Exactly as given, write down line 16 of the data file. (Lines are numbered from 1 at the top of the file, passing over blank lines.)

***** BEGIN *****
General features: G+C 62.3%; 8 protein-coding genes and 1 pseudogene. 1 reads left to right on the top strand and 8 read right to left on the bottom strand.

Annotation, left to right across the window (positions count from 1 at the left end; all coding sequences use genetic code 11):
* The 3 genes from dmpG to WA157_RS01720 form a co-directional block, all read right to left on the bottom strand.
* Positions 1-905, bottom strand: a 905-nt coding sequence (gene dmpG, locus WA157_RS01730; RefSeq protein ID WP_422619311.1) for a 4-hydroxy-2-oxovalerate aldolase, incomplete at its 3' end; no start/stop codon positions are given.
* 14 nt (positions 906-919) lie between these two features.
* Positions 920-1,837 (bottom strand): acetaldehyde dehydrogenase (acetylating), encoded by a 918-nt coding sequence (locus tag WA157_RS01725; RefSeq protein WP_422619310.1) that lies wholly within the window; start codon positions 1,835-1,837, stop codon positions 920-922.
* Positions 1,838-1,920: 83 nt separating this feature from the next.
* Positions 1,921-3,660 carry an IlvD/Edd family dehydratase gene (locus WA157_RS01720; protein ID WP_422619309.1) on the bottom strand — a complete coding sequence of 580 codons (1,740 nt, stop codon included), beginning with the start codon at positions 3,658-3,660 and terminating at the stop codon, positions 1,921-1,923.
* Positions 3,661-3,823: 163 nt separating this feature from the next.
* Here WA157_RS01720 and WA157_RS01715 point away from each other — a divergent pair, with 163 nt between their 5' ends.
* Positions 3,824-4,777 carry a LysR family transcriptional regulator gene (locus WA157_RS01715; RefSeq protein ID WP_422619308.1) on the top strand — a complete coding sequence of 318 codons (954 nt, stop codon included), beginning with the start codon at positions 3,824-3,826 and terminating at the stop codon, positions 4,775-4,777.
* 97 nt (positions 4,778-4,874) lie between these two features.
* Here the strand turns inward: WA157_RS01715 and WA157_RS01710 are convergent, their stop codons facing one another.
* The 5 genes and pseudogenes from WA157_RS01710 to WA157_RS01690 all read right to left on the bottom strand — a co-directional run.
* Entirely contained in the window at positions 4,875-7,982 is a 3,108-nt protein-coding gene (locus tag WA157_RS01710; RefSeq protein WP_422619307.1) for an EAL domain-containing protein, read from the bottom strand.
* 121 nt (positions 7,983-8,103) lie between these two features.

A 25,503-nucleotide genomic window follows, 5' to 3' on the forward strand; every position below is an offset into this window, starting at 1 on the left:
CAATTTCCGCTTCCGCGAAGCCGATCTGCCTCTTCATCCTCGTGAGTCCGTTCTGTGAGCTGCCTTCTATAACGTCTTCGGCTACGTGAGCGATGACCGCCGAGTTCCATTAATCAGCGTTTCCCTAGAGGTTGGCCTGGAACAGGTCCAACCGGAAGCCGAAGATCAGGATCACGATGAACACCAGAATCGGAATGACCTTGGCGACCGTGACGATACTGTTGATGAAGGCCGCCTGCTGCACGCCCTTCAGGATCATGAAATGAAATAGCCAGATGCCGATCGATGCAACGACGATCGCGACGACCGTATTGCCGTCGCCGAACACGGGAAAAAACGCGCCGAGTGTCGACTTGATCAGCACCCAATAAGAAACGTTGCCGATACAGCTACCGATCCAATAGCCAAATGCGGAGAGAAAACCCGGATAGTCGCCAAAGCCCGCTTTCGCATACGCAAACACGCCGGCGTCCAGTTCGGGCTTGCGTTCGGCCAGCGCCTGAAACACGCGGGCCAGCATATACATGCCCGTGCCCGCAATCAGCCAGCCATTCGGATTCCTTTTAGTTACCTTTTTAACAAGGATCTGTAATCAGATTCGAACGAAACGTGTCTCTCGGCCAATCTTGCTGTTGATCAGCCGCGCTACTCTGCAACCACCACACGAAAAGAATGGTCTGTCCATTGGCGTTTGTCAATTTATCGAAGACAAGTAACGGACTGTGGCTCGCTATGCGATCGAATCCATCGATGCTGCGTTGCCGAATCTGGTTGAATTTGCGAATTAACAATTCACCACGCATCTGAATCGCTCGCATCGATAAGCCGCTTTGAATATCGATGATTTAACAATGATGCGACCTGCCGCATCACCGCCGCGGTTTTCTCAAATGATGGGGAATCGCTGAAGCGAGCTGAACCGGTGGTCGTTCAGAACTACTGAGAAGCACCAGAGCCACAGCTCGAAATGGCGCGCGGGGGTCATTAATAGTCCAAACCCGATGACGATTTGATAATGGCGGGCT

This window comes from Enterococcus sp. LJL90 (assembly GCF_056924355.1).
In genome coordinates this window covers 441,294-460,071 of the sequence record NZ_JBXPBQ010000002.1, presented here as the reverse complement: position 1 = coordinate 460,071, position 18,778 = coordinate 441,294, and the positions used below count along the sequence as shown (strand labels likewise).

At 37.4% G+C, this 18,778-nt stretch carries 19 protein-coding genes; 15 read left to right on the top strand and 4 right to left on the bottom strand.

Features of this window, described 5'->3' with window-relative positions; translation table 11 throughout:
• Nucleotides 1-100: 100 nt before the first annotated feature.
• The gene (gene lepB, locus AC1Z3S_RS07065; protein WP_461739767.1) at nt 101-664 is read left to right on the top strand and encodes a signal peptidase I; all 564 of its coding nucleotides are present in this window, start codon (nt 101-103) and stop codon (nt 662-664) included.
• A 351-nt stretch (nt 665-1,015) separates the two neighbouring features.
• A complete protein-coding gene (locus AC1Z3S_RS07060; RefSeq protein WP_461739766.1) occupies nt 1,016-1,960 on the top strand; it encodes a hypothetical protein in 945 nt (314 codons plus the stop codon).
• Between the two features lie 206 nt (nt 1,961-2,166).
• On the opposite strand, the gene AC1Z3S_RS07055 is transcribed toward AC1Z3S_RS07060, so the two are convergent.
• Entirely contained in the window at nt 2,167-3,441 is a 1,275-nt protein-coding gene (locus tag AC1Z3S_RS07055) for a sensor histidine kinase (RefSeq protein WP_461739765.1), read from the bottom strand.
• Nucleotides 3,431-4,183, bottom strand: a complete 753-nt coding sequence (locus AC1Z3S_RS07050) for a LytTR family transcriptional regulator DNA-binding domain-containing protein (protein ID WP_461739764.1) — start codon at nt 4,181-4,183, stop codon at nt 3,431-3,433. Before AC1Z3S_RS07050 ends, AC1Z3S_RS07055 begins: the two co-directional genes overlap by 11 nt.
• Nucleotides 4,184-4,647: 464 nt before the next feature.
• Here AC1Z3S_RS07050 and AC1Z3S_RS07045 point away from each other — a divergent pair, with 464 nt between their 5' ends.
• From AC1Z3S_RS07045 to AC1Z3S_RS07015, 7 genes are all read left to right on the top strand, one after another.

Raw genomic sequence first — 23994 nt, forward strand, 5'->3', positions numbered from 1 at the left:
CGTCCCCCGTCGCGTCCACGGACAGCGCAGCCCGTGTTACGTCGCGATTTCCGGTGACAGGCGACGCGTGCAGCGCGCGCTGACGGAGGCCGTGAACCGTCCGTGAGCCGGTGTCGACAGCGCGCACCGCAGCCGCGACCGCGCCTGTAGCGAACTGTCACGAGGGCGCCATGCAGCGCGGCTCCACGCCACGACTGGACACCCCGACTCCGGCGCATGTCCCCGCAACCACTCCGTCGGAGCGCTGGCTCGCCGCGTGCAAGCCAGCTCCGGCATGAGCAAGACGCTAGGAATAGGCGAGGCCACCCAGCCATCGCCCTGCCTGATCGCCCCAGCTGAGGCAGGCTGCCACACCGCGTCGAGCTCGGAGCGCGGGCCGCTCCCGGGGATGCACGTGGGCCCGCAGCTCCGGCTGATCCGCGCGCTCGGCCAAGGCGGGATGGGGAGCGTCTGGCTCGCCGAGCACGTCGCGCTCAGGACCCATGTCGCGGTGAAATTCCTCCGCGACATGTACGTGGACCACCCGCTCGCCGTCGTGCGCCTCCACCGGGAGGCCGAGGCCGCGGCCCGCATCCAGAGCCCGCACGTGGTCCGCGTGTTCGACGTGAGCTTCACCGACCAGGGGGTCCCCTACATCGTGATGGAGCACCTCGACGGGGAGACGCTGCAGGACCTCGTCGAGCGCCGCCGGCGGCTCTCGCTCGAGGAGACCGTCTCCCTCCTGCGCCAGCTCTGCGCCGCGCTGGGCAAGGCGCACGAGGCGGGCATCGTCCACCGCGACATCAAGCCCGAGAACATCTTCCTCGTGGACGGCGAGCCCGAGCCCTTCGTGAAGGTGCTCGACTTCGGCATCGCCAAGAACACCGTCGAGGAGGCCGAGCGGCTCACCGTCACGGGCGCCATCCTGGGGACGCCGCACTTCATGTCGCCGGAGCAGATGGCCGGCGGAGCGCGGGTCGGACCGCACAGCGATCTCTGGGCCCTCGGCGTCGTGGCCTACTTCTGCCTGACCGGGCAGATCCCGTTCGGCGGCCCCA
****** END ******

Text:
* 121 nt (positions 7,983-8,103) lie between these two features.